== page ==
Australia Exempted from US Steel Tariffs
Australia avoided Trump tariffs on steel and aluminium.
The United States has extended its import duties to steel and aluminium imports. Special taxes on products such as steel nails, staples, wire and cables have been in force since Saturday. President Donald Trump agreed to an exemption for Canberra after lobbying by then Australian Prime Minister Malcolm Turnbull.
In June 2019 The New York Times, citing unidentified sources, said Trump had been urged to impose tariffs on Australian steel and aluminium in response to an increase in exports of aluminium to the United States over the past year. But the PM Scott Morrison defended Australian exporters.
According to some media reports, President Trump was persuaded to backtrack on the plan after advice that imposing tariffs on Australia would alienate a key ally in the Asia-Pacific region.
Some countries are were also exempted from the new levies: for aluminium, Argentina, Canada and Mexico and for steel, Brazil and South Korea.
The expansion of tariffs had been planned since the end of January. The US government justified it by saying that manufacturers avoided the levies already imposed by supplying more of those aluminium and steel products that were not on the customs list. Therefore, new product groups would have to be included in the list.
No car tariffs for the time being
The imposition of tariffs has been at the core of American trade policy since President Donald Trump took office. Trump criticises the large trade deficit in the United States. In 2018, the U.S. imported $ 880 billion more in goods than it exported. Trump sees the situation as a disadvantage for the US by trading partners who would promote their export economies with unfair methods. He wants to reduce the trade deficit with tariffs and boost domestic production again.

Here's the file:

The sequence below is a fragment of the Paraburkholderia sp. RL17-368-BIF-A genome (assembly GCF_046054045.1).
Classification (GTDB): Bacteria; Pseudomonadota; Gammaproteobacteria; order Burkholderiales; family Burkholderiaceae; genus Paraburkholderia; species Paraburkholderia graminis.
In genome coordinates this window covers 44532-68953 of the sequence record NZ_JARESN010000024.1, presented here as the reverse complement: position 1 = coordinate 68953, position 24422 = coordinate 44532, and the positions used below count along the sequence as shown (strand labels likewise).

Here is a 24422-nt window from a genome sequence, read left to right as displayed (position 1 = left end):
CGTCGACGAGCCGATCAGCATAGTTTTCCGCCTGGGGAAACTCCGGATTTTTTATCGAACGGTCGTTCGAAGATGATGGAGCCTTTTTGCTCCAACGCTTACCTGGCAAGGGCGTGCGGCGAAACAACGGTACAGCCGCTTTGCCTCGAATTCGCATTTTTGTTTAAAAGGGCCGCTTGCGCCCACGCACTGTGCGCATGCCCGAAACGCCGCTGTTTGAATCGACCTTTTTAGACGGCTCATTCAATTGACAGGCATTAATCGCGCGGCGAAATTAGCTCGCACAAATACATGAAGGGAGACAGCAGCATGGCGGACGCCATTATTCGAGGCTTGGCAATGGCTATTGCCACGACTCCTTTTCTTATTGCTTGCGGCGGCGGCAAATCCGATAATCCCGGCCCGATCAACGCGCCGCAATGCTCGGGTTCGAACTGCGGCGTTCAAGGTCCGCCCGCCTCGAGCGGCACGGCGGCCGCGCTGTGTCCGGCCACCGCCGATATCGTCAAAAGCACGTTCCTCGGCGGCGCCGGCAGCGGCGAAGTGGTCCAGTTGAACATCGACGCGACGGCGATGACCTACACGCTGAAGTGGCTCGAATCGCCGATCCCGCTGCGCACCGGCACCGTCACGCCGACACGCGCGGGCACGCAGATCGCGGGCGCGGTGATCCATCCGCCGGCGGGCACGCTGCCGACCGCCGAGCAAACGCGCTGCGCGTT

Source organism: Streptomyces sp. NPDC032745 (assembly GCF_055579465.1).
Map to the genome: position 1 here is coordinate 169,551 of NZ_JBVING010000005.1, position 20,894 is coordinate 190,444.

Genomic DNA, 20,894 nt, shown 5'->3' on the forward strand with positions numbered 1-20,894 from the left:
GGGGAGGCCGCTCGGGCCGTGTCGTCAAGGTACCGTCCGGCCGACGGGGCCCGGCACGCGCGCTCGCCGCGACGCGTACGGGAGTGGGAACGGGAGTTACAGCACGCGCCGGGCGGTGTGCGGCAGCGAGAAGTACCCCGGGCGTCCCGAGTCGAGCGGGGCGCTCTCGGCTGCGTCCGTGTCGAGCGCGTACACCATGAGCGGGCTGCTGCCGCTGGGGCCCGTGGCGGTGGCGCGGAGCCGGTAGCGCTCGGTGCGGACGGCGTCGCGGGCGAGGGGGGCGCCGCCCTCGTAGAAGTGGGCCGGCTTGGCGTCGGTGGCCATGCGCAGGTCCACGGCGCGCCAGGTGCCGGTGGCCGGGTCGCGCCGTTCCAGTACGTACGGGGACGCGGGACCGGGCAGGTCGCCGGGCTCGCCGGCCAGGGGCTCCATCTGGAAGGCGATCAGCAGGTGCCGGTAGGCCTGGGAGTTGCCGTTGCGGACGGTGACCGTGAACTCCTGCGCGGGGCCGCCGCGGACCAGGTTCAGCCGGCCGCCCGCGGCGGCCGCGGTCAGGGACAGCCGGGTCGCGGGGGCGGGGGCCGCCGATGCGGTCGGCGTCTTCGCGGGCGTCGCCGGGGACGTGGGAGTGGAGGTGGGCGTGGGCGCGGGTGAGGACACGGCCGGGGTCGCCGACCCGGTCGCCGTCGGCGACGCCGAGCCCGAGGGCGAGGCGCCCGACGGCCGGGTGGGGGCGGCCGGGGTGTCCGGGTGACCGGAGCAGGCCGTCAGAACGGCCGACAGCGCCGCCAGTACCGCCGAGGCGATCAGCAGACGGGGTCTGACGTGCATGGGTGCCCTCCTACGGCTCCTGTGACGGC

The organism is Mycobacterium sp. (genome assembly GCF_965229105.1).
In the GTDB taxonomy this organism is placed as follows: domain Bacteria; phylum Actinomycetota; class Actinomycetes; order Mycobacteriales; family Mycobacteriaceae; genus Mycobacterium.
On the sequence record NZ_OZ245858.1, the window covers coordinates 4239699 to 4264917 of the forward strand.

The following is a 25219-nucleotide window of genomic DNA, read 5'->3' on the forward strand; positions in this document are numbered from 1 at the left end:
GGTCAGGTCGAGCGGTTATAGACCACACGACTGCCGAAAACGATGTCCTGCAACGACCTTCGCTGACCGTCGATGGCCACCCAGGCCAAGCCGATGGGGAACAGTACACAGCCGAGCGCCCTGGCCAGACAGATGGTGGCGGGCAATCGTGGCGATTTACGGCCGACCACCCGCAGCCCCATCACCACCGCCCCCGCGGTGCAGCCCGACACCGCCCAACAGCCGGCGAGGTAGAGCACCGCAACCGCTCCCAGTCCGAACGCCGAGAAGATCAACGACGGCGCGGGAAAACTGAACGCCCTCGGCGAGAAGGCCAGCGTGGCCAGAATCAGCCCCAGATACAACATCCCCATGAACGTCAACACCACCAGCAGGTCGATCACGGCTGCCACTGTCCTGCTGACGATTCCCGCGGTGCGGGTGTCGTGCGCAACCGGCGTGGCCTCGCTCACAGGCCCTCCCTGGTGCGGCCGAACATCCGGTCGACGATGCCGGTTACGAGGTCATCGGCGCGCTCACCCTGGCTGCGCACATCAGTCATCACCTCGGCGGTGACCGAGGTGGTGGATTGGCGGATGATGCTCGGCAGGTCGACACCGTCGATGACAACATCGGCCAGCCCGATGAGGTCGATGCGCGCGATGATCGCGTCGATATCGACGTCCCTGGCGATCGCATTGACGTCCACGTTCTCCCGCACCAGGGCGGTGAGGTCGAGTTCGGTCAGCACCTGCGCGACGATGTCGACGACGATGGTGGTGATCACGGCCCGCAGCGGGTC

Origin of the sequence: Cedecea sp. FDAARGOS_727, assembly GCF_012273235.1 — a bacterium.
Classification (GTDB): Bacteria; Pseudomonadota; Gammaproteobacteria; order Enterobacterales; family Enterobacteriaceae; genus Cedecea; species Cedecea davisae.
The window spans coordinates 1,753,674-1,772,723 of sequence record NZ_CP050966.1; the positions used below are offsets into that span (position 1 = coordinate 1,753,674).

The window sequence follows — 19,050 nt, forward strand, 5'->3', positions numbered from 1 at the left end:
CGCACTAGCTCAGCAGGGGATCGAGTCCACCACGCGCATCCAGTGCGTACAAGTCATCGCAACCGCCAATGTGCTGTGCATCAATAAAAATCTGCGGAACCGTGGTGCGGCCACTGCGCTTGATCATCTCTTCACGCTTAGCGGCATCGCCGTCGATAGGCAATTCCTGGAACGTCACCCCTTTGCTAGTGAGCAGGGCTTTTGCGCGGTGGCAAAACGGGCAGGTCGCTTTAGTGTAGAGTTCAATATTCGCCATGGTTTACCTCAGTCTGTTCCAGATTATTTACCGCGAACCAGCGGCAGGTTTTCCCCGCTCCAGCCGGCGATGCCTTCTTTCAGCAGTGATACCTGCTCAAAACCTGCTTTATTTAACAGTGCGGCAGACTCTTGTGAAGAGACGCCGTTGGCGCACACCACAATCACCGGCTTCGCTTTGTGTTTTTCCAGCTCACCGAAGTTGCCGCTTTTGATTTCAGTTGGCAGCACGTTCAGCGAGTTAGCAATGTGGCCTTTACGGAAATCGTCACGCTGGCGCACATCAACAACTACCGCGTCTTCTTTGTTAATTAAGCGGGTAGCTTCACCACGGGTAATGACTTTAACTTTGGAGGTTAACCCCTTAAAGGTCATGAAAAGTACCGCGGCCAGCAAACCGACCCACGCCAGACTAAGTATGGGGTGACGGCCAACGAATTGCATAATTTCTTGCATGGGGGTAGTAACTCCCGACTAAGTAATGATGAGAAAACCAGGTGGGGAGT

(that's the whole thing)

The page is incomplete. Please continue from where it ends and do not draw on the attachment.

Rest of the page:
Australia exports about A$500 million ($347.00 million) in steel and aluminium to the United States each year.
Trump has had a trade conflict with China in particular so far. In total, he had hundreds of billions of dollars in Chinese goods subject to additional tariffs. Almost half of the U.S. trade deficit comes from trading with China. After signing a first trade agreement with China, the situation between the states has improved somewhat.
Trump also threatened Europe frequently with tariffs, especially on cars and vehicle parts. According to the US government, their imports could pose a threat to national security. In November, however, Trump passed a deadline for imposing tariffs, his security advisor Larry Kudlow recently told financial broadcaster Bloomberg TV that he is currently not expecting new tariffs on cars from Europe.